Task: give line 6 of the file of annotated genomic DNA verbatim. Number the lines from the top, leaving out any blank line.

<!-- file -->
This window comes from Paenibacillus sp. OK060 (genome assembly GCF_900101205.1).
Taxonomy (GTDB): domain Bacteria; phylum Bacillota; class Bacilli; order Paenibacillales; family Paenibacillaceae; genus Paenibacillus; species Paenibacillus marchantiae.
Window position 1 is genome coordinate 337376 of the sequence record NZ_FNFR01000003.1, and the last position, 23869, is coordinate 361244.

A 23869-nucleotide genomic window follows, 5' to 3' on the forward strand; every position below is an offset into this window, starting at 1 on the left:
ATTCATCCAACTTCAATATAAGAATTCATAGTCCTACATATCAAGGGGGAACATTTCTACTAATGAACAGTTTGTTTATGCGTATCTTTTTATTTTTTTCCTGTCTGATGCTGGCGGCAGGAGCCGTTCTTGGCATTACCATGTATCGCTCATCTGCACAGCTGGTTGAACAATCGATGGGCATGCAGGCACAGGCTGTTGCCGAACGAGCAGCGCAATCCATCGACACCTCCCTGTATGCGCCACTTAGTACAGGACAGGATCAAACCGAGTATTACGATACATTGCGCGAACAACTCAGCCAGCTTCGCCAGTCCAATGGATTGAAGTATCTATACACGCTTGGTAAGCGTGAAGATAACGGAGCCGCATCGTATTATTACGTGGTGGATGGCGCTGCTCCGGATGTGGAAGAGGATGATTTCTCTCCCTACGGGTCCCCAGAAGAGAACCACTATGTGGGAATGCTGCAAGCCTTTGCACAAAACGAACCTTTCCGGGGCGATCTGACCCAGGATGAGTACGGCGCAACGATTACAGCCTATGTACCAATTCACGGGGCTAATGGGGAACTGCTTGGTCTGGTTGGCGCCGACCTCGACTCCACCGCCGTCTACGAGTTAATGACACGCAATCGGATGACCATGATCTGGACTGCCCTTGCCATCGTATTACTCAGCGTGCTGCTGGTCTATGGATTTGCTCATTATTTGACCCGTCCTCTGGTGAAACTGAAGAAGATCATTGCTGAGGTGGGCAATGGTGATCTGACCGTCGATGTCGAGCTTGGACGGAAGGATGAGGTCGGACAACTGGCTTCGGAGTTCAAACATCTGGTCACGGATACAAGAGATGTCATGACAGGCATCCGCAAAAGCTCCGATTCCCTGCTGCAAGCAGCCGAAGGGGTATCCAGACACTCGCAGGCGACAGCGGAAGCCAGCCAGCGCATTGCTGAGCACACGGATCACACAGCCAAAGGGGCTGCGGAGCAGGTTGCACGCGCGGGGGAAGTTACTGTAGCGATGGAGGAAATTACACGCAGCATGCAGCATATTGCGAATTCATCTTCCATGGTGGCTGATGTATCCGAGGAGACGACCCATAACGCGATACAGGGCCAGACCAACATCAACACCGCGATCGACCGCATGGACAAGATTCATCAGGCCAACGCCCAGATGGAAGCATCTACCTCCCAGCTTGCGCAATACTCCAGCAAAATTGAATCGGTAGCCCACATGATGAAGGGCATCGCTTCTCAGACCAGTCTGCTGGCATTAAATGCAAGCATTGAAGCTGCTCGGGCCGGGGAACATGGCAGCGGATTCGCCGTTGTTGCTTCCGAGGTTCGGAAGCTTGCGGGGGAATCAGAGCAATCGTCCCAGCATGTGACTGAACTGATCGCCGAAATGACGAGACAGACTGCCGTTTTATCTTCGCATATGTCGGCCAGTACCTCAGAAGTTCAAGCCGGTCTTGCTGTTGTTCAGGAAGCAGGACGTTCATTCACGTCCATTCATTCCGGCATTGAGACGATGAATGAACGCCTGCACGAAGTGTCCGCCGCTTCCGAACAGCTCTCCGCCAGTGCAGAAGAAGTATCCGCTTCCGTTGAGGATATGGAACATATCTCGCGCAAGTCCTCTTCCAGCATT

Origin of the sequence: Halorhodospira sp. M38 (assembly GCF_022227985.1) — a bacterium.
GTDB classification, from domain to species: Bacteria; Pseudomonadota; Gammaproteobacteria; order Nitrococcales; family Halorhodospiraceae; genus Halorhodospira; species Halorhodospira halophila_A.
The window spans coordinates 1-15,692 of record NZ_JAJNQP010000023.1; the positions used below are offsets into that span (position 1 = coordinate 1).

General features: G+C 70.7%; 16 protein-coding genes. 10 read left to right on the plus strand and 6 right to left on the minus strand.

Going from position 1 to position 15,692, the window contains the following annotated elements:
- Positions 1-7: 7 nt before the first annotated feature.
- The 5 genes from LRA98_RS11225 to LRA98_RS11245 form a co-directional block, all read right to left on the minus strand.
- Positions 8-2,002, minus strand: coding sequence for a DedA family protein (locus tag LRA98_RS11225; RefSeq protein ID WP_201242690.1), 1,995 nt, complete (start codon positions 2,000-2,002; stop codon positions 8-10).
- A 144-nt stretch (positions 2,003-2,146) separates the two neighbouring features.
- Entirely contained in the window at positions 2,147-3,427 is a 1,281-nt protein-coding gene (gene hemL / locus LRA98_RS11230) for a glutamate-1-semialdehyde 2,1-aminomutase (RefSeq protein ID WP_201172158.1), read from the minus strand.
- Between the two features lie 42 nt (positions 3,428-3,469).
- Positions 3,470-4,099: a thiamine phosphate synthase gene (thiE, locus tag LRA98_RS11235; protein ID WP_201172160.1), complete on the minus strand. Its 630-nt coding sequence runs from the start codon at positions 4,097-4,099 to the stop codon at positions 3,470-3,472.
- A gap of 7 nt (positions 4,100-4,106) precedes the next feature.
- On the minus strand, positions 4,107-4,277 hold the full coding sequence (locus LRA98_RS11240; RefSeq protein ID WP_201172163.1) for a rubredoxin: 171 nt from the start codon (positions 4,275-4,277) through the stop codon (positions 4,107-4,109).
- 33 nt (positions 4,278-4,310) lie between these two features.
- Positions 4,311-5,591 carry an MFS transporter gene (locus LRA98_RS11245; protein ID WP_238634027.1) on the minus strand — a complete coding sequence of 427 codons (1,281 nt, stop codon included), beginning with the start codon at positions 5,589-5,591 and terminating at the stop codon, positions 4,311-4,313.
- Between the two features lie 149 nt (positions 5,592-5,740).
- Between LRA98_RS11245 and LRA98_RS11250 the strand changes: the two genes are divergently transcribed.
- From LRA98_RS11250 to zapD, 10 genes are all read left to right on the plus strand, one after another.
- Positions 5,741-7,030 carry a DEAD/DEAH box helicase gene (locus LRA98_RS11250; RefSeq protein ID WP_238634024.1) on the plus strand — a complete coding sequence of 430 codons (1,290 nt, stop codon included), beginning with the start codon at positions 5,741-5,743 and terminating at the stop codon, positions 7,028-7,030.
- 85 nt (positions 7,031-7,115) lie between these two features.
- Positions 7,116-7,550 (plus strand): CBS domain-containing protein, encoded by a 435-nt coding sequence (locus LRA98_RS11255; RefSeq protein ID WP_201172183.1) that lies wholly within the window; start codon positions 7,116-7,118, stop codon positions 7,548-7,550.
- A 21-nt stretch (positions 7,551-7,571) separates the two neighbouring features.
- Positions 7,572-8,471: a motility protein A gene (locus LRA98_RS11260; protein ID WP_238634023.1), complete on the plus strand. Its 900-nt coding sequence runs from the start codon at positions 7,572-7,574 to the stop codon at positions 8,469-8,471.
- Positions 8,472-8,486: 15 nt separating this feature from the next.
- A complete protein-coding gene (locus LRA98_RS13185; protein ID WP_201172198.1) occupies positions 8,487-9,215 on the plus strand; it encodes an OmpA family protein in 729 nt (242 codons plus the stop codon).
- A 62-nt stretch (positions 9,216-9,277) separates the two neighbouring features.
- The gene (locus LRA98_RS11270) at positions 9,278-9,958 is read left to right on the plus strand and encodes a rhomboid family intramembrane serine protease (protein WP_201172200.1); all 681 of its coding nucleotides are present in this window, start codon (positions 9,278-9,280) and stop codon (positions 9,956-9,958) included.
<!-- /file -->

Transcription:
Origin of the sequence: Halorhodospira sp. M38 (assembly GCF_022227985.1) — a bacterium.